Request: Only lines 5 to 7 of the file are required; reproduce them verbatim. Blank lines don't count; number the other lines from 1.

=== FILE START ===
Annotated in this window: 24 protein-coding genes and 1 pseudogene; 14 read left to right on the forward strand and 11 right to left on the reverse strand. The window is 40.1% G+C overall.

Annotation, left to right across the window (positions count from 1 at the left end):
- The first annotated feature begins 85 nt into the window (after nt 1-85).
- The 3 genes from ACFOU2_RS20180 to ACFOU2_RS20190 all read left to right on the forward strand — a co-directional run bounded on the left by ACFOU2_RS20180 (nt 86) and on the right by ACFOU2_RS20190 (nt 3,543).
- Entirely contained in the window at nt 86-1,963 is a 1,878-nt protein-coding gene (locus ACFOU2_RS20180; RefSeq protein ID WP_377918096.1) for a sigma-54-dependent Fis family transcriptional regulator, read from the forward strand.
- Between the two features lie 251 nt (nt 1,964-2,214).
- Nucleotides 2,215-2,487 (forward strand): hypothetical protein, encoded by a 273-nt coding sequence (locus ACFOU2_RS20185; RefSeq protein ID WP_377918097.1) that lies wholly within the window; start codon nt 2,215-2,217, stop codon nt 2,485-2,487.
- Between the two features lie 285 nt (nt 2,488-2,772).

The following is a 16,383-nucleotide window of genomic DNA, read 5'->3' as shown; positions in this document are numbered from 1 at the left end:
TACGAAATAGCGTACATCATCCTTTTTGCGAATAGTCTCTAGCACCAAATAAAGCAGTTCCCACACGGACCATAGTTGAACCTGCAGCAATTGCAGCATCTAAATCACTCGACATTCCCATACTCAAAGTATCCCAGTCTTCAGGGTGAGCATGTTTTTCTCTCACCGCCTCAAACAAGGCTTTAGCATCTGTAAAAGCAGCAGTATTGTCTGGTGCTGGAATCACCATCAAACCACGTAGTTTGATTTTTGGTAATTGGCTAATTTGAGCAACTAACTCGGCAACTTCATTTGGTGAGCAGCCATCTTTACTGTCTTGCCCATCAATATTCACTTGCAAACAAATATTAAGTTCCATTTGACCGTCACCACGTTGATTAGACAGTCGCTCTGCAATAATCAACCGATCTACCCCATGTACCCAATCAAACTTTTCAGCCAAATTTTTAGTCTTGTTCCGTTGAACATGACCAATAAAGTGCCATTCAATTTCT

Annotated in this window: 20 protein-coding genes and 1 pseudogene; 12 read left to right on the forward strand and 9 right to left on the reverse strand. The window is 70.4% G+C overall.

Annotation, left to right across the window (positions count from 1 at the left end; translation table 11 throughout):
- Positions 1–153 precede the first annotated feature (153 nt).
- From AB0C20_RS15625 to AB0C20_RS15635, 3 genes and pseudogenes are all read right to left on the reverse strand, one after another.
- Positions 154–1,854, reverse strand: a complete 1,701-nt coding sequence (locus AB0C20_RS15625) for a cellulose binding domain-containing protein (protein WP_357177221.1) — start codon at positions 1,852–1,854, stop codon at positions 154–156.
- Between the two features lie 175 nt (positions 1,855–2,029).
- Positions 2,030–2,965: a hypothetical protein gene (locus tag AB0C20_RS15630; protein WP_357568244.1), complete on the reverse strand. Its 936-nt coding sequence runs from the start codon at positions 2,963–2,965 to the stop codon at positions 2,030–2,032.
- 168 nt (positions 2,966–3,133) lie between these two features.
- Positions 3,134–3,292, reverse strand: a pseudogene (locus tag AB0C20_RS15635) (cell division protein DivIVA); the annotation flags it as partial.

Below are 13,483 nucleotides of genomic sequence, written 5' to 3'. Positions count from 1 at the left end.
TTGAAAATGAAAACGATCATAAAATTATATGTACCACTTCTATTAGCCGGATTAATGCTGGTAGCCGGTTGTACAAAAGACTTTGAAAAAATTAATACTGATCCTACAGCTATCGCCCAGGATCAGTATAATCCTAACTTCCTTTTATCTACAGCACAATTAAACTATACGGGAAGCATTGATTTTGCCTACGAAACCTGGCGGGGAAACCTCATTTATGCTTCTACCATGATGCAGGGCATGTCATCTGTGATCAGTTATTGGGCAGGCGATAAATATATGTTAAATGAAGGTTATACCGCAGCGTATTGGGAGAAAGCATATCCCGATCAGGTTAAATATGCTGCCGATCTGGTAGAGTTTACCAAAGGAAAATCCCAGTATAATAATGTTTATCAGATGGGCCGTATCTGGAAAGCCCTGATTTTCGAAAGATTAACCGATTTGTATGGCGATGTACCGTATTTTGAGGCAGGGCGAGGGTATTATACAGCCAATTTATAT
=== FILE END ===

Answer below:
- Entirely contained in the window at nt 86-1,963 is a 1,878-nt protein-coding gene (locus ACFOU2_RS20180; RefSeq protein ID WP_377918096.1) for a sigma-54-dependent Fis family transcriptional regulator, read from the forward strand.
- Between the two features lie 251 nt (nt 1,964-2,214).
- Nucleotides 2,215-2,487 (forward strand): hypothetical protein, encoded by a 273-nt coding sequence (locus ACFOU2_RS20185; RefSeq protein ID WP_377918097.1) that lies wholly within the window; start codon nt 2,215-2,217, stop codon nt 2,485-2,487.